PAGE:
Have you ever seriously considered the assumptions that Christians embrace in their church involvement? These are things that we have picked up along the way. It is unlikely that they have been adopted as church policy or even specifically taught, but they have become ingrained in our psyches. Over the years, I have observed a couple of interesting assumptions that Christians seem to have embraced.
First, if I enjoy doing something, then it is not “God’s will for me.” This may come from all the testimonies that we have heard about ministers “struggling” with their calling. Or it may be a result of the idea that God doesn’t really want us to enjoy ourselves and demands self-denial. We might summarize this as “If I feel good about it, obviously it is the wrong thing for me to do.” This says a lot about our concept of God, doesn’t it?
Second, there is the idea that there are some things in the church that anyone can do. For example, “Anyone can be a greeter. How hard is it to say hello to people and give them an order of worship?” Well, for some people, meeting absolute strangers is an agonizing task (and don’t think that the strangers don’t realize it when they encounter such a person). Putting a person in the wrong place of service does not help the person or the position of service! It certainly does not contribute to spiritual growth.
In Growing and Engaged Church, Albert Winseman cites research that “individuals have the most room for growth in their areas of greatest talent.” He argues that when we take an individual’s talents and strengths seriously, we can unleash great human potential.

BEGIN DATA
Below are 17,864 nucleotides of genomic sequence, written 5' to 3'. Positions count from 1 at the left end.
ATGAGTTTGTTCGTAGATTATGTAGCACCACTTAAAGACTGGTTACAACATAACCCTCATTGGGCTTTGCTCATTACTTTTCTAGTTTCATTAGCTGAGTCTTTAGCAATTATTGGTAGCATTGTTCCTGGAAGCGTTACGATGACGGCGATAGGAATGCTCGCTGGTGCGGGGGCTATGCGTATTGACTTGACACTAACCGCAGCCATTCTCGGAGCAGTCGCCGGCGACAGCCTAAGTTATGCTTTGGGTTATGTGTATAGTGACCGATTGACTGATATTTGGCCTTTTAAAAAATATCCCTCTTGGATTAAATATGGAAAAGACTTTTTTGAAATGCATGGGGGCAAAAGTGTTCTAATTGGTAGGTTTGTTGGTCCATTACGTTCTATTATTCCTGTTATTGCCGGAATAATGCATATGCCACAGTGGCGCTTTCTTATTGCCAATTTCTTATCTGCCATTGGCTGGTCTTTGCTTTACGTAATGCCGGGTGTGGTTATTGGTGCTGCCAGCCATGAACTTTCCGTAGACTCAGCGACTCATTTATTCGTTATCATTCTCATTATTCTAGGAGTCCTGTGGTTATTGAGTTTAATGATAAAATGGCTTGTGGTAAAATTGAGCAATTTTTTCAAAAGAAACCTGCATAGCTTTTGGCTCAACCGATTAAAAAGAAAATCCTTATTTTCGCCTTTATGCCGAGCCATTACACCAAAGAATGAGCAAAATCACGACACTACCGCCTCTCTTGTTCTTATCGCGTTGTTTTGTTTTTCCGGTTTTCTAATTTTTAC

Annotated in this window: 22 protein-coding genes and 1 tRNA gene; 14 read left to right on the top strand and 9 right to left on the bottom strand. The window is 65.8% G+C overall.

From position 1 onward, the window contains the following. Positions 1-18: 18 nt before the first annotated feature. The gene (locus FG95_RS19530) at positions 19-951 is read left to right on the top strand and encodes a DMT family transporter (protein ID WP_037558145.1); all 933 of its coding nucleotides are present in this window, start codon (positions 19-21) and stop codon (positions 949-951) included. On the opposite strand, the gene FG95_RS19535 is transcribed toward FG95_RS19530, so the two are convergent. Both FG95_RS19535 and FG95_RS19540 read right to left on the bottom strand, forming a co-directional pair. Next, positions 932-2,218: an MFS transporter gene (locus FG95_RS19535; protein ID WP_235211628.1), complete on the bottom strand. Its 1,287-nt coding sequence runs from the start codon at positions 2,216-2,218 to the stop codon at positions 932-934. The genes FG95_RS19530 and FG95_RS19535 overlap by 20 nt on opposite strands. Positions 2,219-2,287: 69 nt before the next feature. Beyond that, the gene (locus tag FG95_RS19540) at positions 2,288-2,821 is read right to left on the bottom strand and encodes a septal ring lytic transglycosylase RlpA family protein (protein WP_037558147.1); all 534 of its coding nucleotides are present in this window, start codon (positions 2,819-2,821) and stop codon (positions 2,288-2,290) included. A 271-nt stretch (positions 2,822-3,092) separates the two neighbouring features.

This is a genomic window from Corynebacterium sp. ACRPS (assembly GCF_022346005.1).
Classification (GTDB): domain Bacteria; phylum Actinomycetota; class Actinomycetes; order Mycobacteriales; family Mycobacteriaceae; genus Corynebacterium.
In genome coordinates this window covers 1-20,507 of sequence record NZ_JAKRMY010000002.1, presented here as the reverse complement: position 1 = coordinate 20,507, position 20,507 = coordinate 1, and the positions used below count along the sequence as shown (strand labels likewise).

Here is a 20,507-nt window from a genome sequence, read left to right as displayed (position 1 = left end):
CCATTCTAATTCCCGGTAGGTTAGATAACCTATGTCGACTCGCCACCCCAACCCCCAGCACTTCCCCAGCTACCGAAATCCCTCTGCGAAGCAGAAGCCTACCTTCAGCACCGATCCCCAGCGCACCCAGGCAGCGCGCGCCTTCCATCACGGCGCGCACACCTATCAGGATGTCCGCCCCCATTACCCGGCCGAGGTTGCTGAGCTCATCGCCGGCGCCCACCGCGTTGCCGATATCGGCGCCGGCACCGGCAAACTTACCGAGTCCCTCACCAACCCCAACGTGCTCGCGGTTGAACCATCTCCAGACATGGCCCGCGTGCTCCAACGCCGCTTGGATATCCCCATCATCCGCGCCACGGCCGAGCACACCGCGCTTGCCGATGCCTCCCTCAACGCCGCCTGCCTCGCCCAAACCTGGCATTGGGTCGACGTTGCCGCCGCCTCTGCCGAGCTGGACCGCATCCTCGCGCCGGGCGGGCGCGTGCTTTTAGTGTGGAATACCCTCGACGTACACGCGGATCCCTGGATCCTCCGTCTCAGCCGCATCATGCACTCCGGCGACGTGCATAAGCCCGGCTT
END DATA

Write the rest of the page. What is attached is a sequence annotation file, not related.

This should not be so surprising for Christian leaders. Throughout the New Testament, we read of people who were specially gifted for the work they did. They were not called to “positions” but to “ministry” that grew out of their God-given gifts. We also read about people who had developed certain talents over the years—artistic, musical, organizational, etc.—and used them for God’s work. Paul’s training in Greek philosophy and his skills as a tentmaker would be one example.
People in our churches today have such skills or natural inclinations. These are valuable resources for ministry, and individuals are often pleased when asked to share them in Christian work.
This “strengths-based” approach affirms that God has created each of us as unique individuals with great capacity for growth and service. We should recognize that there are areas where we may not be gifted, but why expend time and energy on trying to work on those things and not using what God has already given to us? We should not make excuses about what we are not gifted to do but accept the challenge to use what we have.
Rather than wishing for more, let’s learn to discover and use what we already have.